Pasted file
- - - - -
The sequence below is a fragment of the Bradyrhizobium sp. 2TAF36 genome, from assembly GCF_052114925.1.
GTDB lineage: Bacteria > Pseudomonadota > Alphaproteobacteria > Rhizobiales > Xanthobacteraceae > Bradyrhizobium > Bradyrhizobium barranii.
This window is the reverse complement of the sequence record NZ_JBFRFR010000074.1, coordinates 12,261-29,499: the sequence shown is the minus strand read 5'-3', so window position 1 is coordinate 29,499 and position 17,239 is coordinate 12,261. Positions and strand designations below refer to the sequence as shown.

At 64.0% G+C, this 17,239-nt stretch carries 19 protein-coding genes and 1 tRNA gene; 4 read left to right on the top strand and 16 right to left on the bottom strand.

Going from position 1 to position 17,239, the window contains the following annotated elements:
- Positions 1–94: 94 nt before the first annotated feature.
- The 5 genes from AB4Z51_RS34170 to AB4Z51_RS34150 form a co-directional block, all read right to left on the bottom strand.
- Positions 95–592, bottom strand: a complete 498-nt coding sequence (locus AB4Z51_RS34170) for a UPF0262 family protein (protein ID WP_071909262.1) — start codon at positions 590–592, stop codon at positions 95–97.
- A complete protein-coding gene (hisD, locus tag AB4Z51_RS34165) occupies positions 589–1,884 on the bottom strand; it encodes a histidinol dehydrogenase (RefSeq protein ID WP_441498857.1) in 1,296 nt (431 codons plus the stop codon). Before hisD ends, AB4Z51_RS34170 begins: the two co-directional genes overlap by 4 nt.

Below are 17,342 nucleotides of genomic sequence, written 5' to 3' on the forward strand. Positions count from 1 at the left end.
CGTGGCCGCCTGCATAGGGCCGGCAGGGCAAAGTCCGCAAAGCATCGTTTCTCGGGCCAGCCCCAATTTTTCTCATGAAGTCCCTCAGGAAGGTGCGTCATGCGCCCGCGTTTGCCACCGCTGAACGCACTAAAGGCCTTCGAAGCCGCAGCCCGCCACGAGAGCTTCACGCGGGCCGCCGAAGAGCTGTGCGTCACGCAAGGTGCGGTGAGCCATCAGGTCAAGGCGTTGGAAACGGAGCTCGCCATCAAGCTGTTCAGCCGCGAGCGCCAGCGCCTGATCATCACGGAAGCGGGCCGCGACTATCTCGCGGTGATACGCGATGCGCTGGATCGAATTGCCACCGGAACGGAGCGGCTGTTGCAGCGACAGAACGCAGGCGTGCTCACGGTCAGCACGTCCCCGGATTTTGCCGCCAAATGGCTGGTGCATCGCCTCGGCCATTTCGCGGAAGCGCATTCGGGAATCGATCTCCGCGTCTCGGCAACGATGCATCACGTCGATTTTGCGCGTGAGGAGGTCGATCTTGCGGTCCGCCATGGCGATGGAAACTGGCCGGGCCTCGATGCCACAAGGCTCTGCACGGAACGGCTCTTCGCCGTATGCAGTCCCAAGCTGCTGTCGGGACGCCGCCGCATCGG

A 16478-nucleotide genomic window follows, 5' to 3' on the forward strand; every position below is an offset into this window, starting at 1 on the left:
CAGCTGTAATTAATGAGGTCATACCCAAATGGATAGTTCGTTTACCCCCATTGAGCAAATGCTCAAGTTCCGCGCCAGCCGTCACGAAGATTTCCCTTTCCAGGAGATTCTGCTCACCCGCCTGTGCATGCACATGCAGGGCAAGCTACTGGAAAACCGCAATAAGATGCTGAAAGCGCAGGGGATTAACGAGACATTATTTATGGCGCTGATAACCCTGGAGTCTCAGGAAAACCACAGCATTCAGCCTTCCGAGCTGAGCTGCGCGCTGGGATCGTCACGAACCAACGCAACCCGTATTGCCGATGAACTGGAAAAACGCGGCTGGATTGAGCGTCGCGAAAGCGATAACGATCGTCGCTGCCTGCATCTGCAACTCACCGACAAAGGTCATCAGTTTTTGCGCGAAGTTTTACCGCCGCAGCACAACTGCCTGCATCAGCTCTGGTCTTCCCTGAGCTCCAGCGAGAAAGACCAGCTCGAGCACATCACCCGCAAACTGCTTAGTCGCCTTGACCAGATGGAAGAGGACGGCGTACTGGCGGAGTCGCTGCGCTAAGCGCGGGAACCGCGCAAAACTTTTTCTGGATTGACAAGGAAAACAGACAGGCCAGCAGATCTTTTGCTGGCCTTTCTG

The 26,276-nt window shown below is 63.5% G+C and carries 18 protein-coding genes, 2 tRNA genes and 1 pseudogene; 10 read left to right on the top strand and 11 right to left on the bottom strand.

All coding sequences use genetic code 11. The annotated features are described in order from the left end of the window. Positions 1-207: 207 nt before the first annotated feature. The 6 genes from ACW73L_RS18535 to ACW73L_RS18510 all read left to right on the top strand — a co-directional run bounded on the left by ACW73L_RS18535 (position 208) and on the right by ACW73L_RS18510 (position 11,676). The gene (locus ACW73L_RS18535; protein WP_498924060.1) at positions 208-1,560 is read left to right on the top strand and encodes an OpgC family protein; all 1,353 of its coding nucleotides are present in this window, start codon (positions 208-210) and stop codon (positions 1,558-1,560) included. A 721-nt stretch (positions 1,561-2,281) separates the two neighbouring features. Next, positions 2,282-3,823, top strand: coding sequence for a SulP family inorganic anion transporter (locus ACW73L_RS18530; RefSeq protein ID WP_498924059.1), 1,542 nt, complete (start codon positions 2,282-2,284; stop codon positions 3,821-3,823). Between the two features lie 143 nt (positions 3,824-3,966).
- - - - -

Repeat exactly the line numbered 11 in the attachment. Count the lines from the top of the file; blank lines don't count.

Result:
CGTGGCCGCCTGCATAGGGCCGGCAGGGCAAAGTCCGCAAAGCATCGTTTCTCGGGCCAGCCCCAATTTTTCTCATGAAGTCCCTCAGGAAGGTGCGTCATGCGCCCGCGTTTGCCACCGCTGAACGCACTAAAGGCCTTCGAAGCCGCAGCCCGCCACGAGAGCTTCACGCGGGCCGCCGAAGAGCTGTGCGTCACGCAAGGTGCGGTGAGCCATCAGGTCAAGGCGTTGGAAACGGAGCTCGCCATCAAGCTGTTCAGCCGCGAGCGCCAGCGCCTGATCATCACGGAAGCGGGCCGCGACTATCTCGCGGTGATACGCGATGCGCTGGATCGAATTGCCACCGGAACGGAGCGGCTGTTGCAGCGACAGAACGCAGGCGTGCTCACGGTCAGCACGTCCCCGGATTTTGCCGCCAAATGGCTGGTGCATCGCCTCGGCCATTTCGCGGAAGCGCATTCGGGAATCGATCTCCGCGTCTCGGCAACGATGCATCACGTCGATTTTGCGCGTGAGGAGGTCGATCTTGCGGTCCGCCATGGCGATGGAAACTGGCCGGGCCTCGATGCCACAAGGCTCTGCACGGAACGGCTCTTCGCCGTATGCAGTCCCAAGCTGCTGTCGGGACGCCGCCGCATCGG